Nov 20

Grateful for YOU


Dear Readers,
As blustery fall weather sweeps through the Northwest—and brings with it those long dark hours—we are remembering, with gratitude, our journey in writing The Pen and the Bell. The letters we wrote to one another became “a light in the darkness” for us and, we hope, for you.

We also have some good news we want to share! Holly received the prestigious Before Columbus American Book Award for her latest collection of poems, Passings. And Brenda received the 2017 Washington State Book Award in Memoir for her latest book An Earlier Life.

Passings-trade-cover-2-Expedition-Hughes-768x960             Front cover thumbnail for web or screen 2 inch

We’re both so grateful, not only to have our work recognized, but to know that our words have reached and touched others.

And we are always grateful for you, our first readers of The Pen and the Bell. If it’s been a while since you used the book, perhaps consider revisiting it for the holiday season, reviving a contemplative or writing practice—solo or with others. Or consider giving the book as a gift for those who struggle to find time for their own creativity in the midst of everyday life.

With love and light,

Brenda and Holly



Sep 23

Embracing the Equinox: #DarkAndLight


P1040027.JPGP1000151.JPGdark&lightAfter the hottest summer we can remember in the Northwest, this year’s shift into fall is abrupt, a door slamming shut. Not the lingering, slow slide into fall of years past. Clouds moved in and took up residence. Temperatures dropped. Only then did I notice that the light had been slipping away all along. Gone the late afternoon swims followed by harvesting tomatoes for salad.   Gone the lingering evenings over dinner on the deck. Hello fleece, oatmeal, ginger tea.

Once again the earth reminds us of change, impermanence. The last few weeks have brought a litany of natural disasters: Hurricane Harvey drenched Texas, Hurricane Irma slammed Florida; a devastating earthquake in Oaxaca, and yet another in Mexico City. More tragedies than we can take in, much less bear.

Several mornings ago, I turned on NPR, braced myself to hear about the children buried under the rubble, how many had died. But the commentator told us also of how the people responded, rushing into the rubble with buckets, forming human chains to rescue those still alive. With each tragedy, the darkness has been leavened by these acts of courage, of neighbors and communities pulling together. As one hurricane survivor noted, “FEMA won’t be here for weeks; we need to help each other now.”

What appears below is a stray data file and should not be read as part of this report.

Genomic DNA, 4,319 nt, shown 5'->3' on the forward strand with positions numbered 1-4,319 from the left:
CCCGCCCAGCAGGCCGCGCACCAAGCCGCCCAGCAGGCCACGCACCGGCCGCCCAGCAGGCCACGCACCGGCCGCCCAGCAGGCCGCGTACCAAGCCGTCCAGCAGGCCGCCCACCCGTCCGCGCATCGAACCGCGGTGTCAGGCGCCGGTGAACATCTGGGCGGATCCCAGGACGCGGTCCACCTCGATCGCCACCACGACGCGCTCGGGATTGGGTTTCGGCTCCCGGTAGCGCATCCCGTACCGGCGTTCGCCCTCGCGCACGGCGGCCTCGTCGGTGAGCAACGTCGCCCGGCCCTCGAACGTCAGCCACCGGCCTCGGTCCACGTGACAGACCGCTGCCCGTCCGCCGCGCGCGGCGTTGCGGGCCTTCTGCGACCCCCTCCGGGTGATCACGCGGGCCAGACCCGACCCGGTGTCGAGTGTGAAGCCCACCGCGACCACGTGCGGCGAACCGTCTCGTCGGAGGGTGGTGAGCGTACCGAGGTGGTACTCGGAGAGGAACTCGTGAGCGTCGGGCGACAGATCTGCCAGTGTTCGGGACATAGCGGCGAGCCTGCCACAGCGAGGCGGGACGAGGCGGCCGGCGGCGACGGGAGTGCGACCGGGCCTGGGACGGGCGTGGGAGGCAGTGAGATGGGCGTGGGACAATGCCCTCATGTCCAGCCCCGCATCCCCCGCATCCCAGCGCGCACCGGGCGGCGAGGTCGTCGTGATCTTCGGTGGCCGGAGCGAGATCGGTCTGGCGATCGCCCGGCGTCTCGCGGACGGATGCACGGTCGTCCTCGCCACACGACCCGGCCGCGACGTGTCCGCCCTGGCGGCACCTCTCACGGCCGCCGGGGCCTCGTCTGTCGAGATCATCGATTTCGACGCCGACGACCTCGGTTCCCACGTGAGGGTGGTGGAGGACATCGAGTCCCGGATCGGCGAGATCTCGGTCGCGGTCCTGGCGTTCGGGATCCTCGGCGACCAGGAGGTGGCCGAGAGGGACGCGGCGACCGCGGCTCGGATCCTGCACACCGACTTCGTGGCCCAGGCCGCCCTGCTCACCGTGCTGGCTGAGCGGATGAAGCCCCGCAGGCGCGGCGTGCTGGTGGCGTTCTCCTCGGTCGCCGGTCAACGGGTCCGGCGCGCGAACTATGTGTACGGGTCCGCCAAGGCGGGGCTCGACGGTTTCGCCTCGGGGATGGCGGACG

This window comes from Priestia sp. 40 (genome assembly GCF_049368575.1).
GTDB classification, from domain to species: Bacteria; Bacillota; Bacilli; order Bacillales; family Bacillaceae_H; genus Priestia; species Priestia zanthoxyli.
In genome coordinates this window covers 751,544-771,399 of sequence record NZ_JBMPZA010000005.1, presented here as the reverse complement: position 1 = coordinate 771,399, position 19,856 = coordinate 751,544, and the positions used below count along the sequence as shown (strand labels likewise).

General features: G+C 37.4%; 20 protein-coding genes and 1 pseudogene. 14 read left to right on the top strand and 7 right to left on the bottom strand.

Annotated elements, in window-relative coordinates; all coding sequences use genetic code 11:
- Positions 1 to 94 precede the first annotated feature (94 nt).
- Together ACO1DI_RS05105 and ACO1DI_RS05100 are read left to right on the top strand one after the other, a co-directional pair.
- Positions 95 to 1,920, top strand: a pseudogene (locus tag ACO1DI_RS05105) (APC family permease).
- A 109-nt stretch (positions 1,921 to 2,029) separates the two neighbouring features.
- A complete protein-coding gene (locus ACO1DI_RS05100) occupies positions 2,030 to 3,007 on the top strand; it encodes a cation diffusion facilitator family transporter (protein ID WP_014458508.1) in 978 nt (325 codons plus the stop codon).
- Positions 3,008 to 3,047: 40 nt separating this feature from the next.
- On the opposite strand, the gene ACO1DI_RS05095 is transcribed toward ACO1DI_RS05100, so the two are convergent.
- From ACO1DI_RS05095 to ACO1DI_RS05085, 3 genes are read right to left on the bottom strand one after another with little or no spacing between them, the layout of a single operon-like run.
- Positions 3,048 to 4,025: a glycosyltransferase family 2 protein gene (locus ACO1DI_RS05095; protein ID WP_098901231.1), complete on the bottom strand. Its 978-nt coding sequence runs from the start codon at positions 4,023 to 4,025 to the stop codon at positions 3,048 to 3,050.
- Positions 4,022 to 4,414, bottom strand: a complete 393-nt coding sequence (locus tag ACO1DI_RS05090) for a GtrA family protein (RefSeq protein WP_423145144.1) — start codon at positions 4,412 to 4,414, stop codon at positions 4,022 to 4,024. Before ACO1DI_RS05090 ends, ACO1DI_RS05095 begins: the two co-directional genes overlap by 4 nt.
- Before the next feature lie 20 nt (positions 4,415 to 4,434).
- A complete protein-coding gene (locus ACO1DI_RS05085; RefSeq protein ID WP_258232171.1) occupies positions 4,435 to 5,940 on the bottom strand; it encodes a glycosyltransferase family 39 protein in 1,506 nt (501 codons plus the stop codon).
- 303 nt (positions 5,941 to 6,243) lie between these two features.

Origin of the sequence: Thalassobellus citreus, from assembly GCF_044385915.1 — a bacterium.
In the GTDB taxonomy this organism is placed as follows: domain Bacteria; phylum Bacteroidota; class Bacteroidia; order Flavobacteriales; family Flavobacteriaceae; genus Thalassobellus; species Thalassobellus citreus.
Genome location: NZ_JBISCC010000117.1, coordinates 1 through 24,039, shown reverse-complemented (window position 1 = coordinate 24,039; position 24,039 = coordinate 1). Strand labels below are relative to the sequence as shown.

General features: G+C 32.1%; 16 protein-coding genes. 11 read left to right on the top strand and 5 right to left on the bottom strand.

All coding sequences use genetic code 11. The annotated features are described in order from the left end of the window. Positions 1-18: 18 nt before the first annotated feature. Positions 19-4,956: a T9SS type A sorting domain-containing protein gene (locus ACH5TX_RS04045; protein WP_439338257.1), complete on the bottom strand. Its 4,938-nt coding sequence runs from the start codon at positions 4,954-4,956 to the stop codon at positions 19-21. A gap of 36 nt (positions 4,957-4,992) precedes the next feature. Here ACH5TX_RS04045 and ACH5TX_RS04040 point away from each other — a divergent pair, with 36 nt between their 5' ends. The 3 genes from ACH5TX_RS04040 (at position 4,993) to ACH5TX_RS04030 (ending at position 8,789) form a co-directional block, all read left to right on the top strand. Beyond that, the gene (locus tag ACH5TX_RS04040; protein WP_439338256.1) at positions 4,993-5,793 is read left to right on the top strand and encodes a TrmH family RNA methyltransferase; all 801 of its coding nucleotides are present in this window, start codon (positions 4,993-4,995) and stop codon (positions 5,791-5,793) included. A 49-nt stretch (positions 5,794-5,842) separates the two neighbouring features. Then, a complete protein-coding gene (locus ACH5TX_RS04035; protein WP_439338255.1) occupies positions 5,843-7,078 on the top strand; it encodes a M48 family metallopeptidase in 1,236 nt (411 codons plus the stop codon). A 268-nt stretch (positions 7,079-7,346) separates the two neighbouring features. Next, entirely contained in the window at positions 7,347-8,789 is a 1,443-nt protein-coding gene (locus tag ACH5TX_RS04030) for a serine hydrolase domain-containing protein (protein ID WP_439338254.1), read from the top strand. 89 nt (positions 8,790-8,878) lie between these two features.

Earlier this week I heard Kate de Gutes, friend and fellow alum from the Rainier Writing Workshop MFA program, read from her book that’s just been released from Two Sylvias Press: The Authenticity Experiment: Lessons from the Best and Worst Year of My Life. This collection came out of a blog Kate began as a 30-day challenge to be more authentic on social media. Inspired by a question poet Fleda Brown posted when she returned to Facebook after time off, asking her community how they felt “when they see nothing but curated posts full of pictures of risotto, fantastic family vacations, and lots of ‘Hail, fellow, well met!’” status updates, Kate thought “Yeah, we don’t like to talk about our dark on social media, do we. In fact, you could argue that we don’t like to talk about our dark at all. . . . Fleda made me wonder if I could tell the truth—the whole truth—on social media for thirty days.” Kate did just that, ending each short essay with #DarkAndLight, “because I hoped they showed the duality—the both/and, the dark/light—of life.”

As it turned out, the dark/light of life for Kate ended up being the death of her mother, her best friend, and her mentor, who all died within 10 months of each other. Even so, she found not only that it was possible to write the truth, but that others appreciated it. Not surprisingly, if you know Kate’s writing, she soon had a following on her blog, then a book contract with Two Sylvias Press.